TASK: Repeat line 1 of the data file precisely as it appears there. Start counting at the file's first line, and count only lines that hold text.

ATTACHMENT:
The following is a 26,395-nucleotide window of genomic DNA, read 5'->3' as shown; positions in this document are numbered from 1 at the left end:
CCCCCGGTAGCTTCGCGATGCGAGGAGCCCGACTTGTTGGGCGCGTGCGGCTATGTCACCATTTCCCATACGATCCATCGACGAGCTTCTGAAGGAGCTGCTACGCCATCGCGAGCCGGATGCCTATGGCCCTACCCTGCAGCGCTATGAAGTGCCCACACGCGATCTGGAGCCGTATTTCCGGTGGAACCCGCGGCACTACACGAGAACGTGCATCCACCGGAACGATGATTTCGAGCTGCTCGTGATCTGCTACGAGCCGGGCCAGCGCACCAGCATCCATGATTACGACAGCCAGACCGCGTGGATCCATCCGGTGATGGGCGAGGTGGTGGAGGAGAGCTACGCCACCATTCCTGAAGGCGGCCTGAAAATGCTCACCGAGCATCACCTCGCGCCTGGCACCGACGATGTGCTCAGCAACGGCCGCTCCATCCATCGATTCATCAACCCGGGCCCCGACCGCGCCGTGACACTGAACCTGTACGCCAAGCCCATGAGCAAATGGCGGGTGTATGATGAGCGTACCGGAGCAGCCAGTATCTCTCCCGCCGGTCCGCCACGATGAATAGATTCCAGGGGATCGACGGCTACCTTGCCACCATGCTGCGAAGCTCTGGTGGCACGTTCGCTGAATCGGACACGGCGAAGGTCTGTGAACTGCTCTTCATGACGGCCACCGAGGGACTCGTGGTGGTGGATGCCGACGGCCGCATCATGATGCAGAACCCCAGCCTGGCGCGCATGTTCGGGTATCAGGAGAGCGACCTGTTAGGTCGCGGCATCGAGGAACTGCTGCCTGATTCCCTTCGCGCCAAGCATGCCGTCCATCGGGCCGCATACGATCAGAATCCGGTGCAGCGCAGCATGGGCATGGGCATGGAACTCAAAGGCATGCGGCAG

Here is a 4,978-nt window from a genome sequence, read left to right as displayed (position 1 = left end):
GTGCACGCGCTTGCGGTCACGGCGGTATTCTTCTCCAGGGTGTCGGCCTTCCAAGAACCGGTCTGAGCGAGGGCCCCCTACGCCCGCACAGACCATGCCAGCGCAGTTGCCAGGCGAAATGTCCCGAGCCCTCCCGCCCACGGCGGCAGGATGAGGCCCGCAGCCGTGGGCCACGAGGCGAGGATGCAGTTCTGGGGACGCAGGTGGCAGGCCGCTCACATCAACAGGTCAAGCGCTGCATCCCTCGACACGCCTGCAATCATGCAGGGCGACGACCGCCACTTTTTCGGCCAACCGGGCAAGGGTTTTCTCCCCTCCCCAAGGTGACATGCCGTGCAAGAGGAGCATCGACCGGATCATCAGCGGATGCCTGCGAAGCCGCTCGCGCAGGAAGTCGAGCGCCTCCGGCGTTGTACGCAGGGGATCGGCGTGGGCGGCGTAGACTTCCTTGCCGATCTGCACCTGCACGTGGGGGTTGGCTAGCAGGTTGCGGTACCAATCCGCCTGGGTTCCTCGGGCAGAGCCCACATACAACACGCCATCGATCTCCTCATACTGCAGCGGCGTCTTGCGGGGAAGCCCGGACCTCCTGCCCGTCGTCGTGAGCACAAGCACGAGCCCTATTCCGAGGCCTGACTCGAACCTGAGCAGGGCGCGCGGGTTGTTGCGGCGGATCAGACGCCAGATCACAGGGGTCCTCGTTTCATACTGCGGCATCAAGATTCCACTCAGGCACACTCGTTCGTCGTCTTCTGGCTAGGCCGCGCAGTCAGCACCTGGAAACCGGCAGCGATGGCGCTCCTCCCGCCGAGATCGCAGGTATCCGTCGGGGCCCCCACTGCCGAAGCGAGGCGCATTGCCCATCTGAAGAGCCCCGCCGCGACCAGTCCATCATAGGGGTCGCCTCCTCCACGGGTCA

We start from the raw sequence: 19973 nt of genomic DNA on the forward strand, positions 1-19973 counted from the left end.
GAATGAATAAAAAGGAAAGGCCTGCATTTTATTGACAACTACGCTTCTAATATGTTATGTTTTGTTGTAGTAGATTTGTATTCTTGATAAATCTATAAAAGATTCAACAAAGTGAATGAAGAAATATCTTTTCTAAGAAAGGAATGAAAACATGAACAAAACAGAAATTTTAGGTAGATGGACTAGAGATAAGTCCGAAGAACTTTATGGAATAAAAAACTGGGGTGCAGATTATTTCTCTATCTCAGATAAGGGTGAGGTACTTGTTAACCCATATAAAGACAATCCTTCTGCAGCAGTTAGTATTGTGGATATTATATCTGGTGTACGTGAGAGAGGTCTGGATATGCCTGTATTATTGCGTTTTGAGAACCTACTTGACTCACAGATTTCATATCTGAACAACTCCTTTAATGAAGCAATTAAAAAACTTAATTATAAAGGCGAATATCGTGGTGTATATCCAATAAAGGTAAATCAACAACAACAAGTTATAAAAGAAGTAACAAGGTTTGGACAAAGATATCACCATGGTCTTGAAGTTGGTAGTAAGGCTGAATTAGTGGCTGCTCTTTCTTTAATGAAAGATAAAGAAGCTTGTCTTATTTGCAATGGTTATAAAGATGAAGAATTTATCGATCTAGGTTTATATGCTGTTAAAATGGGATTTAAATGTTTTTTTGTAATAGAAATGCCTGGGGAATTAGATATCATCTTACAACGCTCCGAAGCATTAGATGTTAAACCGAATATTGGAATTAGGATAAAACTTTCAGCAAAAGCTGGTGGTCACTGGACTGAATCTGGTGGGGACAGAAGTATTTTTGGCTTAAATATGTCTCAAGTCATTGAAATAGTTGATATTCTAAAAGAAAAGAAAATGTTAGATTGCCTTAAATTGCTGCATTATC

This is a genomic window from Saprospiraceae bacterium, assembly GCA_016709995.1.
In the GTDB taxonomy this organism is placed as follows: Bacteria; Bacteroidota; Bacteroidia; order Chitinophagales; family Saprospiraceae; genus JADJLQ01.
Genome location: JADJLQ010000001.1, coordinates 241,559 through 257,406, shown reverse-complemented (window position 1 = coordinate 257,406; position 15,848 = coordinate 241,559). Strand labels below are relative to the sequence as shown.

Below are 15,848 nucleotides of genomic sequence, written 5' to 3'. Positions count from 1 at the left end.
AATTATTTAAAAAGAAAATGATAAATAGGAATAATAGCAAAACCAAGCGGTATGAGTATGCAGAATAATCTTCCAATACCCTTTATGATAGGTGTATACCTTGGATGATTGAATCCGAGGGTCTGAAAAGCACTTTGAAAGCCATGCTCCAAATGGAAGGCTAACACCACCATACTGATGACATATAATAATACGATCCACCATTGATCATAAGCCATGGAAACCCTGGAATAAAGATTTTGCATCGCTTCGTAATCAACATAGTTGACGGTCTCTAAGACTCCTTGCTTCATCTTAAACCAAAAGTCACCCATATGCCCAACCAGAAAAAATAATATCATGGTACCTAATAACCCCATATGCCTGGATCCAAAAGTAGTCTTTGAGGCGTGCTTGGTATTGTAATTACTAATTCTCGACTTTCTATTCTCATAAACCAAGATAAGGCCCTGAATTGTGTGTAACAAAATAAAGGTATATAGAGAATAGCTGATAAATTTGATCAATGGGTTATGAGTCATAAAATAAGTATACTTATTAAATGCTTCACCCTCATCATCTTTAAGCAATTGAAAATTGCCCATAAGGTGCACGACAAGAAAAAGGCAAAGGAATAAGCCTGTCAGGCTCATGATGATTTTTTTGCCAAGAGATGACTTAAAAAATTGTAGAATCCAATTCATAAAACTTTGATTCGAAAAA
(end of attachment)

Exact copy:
The following is a 26,395-nucleotide window of genomic DNA, read 5'->3' as shown; positions in this document are numbered from 1 at the left end: